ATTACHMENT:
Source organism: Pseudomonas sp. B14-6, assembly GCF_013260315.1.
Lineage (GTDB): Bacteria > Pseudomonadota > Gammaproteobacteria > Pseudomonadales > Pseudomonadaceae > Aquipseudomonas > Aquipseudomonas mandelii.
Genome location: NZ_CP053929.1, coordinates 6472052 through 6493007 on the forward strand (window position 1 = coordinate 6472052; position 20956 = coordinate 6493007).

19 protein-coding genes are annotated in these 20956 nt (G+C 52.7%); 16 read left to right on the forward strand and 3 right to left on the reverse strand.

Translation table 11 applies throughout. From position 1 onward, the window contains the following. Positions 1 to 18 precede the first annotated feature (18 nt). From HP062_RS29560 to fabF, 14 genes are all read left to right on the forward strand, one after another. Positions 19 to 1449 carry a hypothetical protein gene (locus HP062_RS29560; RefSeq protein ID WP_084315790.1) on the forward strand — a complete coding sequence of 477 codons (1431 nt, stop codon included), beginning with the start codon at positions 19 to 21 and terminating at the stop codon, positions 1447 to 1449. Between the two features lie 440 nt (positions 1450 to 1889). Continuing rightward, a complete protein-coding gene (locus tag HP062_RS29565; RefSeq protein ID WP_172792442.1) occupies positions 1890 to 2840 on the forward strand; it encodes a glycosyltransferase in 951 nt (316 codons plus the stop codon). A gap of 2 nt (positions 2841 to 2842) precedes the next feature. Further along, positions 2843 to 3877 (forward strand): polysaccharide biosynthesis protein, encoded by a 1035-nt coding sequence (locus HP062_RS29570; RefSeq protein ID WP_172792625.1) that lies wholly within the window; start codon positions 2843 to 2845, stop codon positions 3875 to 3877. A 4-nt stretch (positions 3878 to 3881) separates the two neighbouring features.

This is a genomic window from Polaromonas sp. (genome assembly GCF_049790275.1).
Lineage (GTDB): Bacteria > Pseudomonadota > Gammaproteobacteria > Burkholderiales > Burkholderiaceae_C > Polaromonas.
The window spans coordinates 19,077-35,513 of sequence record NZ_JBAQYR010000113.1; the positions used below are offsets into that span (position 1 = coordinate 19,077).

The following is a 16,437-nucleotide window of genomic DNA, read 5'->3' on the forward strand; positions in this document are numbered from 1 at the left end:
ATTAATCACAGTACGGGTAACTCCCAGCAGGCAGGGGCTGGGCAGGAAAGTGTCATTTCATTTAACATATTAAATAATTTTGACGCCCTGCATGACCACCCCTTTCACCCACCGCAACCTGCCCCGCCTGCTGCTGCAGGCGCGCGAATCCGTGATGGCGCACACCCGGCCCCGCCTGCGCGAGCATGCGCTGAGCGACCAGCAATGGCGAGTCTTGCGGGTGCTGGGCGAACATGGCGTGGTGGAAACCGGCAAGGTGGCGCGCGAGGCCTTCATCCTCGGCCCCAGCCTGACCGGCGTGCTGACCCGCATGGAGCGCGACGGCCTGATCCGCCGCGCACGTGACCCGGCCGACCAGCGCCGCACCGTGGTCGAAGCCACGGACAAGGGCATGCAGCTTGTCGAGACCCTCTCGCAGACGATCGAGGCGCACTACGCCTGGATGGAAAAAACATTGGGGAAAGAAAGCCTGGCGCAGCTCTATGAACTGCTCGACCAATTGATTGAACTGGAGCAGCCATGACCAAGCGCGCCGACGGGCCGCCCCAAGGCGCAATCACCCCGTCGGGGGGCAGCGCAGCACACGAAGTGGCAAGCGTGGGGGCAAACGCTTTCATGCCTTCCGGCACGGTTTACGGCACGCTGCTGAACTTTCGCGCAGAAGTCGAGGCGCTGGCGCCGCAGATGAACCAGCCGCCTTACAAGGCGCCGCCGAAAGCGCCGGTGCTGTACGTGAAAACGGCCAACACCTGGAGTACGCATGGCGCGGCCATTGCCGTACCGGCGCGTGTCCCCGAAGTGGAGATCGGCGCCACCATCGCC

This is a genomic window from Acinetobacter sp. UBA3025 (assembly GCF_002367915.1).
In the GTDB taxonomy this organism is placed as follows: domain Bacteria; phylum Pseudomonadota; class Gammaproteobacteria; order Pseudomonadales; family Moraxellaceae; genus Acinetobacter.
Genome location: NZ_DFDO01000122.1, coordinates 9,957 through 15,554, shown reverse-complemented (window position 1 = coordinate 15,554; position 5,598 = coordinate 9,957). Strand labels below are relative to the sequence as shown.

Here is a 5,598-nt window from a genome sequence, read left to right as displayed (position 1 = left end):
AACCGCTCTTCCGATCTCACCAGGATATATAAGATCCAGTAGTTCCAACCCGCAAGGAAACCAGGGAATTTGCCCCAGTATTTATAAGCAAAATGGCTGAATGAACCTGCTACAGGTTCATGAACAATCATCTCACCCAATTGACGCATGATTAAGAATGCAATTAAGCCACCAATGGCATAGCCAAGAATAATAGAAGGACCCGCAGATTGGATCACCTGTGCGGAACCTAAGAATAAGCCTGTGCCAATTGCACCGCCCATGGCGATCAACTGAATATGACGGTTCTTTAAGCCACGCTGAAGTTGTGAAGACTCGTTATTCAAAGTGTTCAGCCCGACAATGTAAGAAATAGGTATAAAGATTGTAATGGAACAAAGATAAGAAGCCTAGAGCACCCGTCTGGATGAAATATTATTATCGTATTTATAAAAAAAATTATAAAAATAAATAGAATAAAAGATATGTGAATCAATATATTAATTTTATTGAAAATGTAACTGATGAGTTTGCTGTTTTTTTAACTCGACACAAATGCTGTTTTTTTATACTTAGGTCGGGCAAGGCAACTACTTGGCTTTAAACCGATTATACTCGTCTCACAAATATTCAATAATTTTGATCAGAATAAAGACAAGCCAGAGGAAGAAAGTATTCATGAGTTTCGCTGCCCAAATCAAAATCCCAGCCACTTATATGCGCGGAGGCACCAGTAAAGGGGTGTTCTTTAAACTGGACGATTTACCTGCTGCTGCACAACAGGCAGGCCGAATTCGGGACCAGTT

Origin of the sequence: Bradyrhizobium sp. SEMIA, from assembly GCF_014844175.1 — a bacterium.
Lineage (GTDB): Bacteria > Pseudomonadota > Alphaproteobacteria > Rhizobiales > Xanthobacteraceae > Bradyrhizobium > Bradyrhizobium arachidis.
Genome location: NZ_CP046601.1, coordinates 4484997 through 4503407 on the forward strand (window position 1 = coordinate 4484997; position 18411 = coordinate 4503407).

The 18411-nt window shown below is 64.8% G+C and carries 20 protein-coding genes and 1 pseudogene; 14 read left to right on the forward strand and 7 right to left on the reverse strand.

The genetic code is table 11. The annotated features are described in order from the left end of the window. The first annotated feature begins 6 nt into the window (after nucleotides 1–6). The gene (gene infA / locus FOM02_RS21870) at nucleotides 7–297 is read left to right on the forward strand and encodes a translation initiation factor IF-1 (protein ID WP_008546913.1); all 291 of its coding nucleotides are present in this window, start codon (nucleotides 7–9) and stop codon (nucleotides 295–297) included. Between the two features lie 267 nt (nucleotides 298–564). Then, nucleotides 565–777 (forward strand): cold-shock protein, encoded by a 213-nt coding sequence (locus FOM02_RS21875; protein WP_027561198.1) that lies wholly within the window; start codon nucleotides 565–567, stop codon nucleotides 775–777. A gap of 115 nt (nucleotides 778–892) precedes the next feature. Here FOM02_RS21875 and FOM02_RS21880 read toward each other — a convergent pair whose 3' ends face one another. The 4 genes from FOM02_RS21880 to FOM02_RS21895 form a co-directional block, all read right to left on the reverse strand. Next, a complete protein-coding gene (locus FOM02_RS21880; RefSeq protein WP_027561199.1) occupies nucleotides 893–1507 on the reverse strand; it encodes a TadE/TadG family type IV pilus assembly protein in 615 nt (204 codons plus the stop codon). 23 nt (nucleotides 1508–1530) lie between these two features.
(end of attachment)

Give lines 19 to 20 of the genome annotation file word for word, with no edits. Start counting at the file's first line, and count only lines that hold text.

The 18411-nt window shown below is 64.8% G+C and carries 20 protein-coding genes and 1 pseudogene; 14 read left to right on the forward strand and 7 right to left on the reverse strand.

The genetic code is table 11. The annotated features are described in order from the left end of the window. The first annotated feature begins 6 nt into the window (after nucleotides 1–6). The gene (gene infA / locus FOM02_RS21870) at nucleotides 7–297 is read left to right on the forward strand and encodes a translation initiation factor IF-1 (protein ID WP_008546913.1); all 291 of its coding nucleotides are present in this window, start codon (nucleotides 7–9) and stop codon (nucleotides 295–297) included. Between the two features lie 267 nt (nucleotides 298–564). Then, nucleotides 565–777 (forward strand): cold-shock protein, encoded by a 213-nt coding sequence (locus FOM02_RS21875; protein WP_027561198.1) that lies wholly within the window; start codon nucleotides 565–567, stop codon nucleotides 775–777. A gap of 115 nt (nucleotides 778–892) precedes the next feature. Here FOM02_RS21875 and FOM02_RS21880 read toward each other — a convergent pair whose 3' ends face one another. The 4 genes from FOM02_RS21880 to FOM02_RS21895 form a co-directional block, all read right to left on the reverse strand. Next, a complete protein-coding gene (locus FOM02_RS21880; RefSeq protein WP_027561199.1) occupies nucleotides 893–1507 on the reverse strand; it encodes a TadE/TadG family type IV pilus assembly protein in 615 nt (204 codons plus the stop codon). 23 nt (nucleotides 1508–1530) lie between these two features.